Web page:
Project description:The importance of characterizing the ecohydrological interactions in natural, damaged/drained, and restored bogs is underscored by the importance of peatlands to global climate change and the growing need for peatland restoration. An understudied aspect of peatland ecohydrology is how shallow lateral flow impacts local hydrological conditions and water balance, which are critical for peatland restoration success. A novel method is presented using microcosms installed in the field to understand the dynamics of shallow lateral flow. Analysis of the difference in water table fluctuation inside and outside the microcosm experimental areas allowed the water balance to be constrained and the calculation of lateral flow and evapotranspiration. As an initial demonstration of this method, a series of four microcosm experiments were set up in locations with differing ecological quality and land management histories, on a raised bog complex in the midlands of Ireland. The timing and magnitude of the lateral flow differed considerably between locations with differing ecological conditions, indicating that shallow lateral flow is an important determining factor in the ecohydrological trajectory of a recovering bog system. For locations where Sphagnum spp. moss layer was present, a slow continuous net lateral input of water from the upstream catchment area supported the water table during drought periods, which was not observed in locations lacking Sphagnum. Consistent with other studies, evapotranspiration was greater in locations with a Spaghnum moss layer than in locations with a surface of peat soil.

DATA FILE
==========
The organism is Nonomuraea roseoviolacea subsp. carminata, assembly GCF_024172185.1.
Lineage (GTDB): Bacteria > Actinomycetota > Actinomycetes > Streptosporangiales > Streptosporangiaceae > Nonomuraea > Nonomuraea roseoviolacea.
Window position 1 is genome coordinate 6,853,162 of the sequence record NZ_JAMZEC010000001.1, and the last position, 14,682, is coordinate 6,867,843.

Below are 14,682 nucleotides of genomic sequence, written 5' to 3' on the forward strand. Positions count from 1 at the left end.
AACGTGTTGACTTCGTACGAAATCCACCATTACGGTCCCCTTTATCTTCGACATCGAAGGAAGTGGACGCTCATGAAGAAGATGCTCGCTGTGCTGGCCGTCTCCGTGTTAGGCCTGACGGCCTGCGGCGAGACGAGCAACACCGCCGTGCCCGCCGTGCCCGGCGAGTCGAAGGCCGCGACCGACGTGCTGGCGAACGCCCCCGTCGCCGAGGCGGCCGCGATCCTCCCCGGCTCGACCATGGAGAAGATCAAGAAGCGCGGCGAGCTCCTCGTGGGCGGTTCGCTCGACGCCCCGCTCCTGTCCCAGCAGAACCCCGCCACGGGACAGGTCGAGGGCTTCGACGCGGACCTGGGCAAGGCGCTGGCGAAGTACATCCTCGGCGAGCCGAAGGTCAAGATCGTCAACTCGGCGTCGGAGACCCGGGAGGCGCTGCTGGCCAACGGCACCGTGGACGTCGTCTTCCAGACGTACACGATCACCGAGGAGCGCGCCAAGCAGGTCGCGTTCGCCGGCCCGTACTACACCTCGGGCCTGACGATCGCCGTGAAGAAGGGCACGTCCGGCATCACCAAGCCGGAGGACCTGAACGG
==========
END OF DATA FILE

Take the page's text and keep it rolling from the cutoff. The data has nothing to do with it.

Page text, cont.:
Project description:Microbial N2 fixation (diazotrophy) represents an important nitrogen source to oligotrophic peatland ecosystems, which are important sinks for atmospheric CO2 and are susceptible to the changing climate. The objectives of this study were (i) to determine the active microbial group and type of nitrogenase mediating diazotrophy in an ombrotrophic Sphagnum-dominated peat bog (the S1 peat bog, Marcell Experimental Forest, Minnesota, USA); and (ii) to determine the effect of environmental parameters (light, O2, CO2, and CH4) on potential rates of diazotrophy measured by acetylene (C2H2) reduction and 15N2 incorporation. A molecular analysis of metabolically active microbial communities suggested that diazotrophy in surface peat was primarily mediated by Alphaproteobacteria (Bradyrhizobiaceae and Beijerinckiaceae). Despite higher concentrations of dissolved vanadium ([V] 11 nM) than molybdenum ([Mo] 3 nM) in surface peat, a combination of metagenomic, amplicon sequencing, and activity measurements indicated that Mo-containing nitrogenases dominate over the V-containing form. Acetylene reduction was only detected in surface peat exposed to light, with the highest rates observed in peat collected from hollows with the highest water contents. Incorporation of 15N2 was suppressed 90% by O2 and 55% by C2H2 and was unaffected by CH4 and CO2 amendments. These results suggest that peatland diazotrophy is mediated by a combination of C2H2-sensitive and C2H2-insensitive microbes that are more active at low concentrations of O2 and show similar activity at high and low concentrations of CH4 IMPORTANCE Previous studies indicate that diazotrophy provides an important nitrogen source and is linked to methanotrophy in Sphagnum-dominated peatlands. However, the environmental controls and enzymatic pathways of peatland diazotrophy, as well as the metabolically active microbial populations that catalyze this process, remain in question. Our findings indicate that oxygen levels and photosynthetic activity override low nutrient availability in limiting diazotrophy and that members of the Alphaproteobacteria (Rhizobiales) catalyze this process at the bog surface using the molybdenum-based form of the nitrogenase enzyme.